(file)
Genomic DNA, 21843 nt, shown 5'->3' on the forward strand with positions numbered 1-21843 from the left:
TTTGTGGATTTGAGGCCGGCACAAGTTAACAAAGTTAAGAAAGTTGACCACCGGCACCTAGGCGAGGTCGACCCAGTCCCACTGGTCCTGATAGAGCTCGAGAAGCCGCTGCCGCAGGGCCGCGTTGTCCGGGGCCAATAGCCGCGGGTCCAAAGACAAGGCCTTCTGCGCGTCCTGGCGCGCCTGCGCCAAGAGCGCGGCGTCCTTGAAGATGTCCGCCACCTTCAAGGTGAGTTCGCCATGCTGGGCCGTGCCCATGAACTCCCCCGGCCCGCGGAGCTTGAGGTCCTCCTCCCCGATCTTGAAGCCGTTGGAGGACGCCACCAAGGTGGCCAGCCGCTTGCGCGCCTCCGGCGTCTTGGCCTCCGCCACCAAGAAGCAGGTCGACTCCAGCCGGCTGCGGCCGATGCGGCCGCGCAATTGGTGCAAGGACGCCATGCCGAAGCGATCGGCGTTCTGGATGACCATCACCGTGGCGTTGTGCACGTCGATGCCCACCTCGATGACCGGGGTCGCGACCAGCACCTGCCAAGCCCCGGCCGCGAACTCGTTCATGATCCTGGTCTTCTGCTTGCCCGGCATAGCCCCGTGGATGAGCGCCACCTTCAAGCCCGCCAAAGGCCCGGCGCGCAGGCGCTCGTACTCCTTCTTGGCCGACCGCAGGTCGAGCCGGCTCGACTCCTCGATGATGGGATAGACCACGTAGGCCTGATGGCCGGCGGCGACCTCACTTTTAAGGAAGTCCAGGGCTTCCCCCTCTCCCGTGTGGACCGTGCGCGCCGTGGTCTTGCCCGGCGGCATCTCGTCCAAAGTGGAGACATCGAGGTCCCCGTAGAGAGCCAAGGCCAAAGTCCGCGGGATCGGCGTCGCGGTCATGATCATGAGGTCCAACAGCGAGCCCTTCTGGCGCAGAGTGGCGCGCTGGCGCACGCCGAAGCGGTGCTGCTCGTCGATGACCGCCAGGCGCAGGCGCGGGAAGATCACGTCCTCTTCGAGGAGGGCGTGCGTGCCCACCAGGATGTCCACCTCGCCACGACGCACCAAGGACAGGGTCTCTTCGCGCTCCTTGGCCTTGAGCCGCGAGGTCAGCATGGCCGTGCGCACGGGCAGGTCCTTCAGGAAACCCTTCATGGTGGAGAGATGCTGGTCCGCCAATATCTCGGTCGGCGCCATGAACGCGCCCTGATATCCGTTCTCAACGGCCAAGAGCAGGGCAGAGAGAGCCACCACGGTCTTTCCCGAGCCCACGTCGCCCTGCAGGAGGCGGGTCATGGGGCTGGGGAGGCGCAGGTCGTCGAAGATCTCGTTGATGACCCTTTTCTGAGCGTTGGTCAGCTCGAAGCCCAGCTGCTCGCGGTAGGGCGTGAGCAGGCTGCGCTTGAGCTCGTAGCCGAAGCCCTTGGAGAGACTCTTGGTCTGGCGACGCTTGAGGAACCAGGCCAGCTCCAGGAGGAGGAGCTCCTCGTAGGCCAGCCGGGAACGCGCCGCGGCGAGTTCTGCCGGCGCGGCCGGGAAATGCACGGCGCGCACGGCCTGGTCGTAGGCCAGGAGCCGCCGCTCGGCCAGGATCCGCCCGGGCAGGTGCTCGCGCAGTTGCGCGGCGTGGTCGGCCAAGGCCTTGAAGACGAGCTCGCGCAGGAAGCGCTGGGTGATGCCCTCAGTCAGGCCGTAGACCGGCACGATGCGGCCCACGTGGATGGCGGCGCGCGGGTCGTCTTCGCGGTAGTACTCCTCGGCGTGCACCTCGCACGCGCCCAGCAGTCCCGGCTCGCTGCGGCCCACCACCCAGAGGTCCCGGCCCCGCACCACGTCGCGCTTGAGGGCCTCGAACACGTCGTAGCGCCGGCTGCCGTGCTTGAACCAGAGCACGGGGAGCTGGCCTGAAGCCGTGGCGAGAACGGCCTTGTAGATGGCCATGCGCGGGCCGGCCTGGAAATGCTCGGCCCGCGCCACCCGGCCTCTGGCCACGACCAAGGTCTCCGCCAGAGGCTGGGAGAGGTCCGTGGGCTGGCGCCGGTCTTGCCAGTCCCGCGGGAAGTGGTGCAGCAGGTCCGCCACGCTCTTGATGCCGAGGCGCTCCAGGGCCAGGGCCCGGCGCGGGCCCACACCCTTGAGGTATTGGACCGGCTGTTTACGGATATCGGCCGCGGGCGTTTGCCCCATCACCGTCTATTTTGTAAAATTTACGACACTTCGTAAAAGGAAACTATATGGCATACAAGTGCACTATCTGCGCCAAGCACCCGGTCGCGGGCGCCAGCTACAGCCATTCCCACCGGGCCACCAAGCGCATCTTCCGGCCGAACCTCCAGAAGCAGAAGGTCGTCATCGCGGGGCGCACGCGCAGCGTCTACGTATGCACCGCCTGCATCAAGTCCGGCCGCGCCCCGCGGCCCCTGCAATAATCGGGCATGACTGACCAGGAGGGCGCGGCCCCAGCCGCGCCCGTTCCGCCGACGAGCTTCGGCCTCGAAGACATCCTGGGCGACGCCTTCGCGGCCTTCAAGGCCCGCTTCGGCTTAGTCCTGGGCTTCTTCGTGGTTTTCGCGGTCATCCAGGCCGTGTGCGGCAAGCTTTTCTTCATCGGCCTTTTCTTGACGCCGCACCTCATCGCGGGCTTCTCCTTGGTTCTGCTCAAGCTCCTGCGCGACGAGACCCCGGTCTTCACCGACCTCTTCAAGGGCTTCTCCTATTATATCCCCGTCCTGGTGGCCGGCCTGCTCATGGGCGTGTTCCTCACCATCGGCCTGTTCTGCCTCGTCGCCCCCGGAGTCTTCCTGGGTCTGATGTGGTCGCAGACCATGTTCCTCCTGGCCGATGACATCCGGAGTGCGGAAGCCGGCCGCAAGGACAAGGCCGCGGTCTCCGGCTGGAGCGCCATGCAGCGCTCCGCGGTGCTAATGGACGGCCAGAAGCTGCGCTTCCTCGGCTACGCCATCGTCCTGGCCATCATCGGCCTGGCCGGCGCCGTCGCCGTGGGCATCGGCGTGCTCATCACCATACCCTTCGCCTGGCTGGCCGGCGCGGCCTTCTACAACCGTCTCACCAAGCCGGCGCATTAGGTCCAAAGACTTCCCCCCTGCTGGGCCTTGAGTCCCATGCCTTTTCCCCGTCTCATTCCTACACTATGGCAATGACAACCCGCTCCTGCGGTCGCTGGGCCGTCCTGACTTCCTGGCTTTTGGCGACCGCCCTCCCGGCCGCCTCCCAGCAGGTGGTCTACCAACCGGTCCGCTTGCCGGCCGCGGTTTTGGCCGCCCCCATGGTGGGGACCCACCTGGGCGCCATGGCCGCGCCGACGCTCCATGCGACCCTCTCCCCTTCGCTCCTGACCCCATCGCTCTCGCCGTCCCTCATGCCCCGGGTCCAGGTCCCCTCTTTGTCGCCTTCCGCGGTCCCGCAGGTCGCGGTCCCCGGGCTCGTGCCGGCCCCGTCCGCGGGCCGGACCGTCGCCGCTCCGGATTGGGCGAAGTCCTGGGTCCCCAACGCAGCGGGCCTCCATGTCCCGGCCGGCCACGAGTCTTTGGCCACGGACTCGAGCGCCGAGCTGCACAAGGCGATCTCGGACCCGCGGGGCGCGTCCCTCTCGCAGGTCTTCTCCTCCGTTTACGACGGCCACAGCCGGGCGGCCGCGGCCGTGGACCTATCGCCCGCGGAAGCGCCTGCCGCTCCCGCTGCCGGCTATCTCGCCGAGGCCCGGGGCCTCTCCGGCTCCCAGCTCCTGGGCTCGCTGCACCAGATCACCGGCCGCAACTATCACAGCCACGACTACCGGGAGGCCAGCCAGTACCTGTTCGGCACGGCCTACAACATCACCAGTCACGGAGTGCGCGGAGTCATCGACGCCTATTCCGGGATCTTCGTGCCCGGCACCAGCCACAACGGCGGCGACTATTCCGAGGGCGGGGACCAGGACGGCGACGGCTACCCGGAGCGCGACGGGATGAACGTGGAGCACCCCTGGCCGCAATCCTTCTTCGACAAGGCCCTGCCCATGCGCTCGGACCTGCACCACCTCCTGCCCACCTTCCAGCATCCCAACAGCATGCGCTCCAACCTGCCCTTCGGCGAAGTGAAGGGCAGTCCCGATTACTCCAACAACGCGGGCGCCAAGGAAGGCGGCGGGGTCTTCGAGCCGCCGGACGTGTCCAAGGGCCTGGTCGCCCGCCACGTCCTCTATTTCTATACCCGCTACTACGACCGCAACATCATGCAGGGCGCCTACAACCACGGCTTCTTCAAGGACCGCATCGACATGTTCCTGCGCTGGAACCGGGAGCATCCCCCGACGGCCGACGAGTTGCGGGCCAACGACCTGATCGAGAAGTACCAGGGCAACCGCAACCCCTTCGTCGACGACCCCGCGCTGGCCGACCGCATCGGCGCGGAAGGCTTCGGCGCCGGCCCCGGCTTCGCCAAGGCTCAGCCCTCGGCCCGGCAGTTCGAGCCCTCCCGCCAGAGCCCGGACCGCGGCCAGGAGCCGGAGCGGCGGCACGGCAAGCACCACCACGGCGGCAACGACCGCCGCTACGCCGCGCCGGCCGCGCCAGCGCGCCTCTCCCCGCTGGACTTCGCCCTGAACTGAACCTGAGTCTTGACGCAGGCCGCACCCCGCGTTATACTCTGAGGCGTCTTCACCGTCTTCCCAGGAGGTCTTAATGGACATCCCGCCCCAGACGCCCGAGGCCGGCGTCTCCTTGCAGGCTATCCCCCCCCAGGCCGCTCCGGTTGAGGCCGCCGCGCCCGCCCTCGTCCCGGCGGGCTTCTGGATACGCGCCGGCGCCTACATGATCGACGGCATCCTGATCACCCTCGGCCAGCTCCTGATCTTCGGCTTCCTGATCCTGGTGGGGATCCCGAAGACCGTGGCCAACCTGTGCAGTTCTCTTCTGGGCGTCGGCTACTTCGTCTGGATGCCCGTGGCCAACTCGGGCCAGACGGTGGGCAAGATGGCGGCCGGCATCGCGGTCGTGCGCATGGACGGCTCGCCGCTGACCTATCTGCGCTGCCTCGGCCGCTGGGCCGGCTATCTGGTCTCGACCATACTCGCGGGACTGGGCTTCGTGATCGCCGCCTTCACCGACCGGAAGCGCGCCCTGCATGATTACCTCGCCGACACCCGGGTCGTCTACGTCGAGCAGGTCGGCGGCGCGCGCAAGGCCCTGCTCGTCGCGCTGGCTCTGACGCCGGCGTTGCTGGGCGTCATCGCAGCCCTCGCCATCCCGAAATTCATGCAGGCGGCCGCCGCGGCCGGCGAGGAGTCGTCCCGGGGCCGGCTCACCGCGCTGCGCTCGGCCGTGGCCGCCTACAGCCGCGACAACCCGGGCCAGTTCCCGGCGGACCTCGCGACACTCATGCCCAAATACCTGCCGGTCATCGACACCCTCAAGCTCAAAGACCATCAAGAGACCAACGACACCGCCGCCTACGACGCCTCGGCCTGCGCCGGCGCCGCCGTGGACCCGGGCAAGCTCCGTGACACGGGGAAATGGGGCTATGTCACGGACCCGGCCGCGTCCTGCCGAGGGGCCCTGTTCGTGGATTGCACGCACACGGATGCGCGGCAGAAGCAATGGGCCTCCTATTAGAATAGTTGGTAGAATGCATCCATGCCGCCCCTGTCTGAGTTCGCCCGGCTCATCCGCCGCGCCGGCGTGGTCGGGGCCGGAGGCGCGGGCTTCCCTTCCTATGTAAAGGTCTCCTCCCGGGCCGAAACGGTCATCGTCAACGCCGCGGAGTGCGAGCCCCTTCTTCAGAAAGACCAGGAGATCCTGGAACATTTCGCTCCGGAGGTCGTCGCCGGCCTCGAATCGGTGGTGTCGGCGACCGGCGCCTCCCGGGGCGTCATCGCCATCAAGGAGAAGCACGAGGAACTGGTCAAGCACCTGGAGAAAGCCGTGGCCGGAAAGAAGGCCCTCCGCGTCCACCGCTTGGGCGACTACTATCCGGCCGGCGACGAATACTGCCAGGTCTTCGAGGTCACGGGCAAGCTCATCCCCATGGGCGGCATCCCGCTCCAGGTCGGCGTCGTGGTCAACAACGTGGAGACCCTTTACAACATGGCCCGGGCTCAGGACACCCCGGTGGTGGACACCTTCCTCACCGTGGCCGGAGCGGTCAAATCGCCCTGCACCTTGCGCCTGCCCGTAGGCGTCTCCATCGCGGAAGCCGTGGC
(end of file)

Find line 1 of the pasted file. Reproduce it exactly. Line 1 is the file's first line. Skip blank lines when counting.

Genomic DNA, 21843 nt, shown 5'->3' on the forward strand with positions numbered 1-21843 from the left: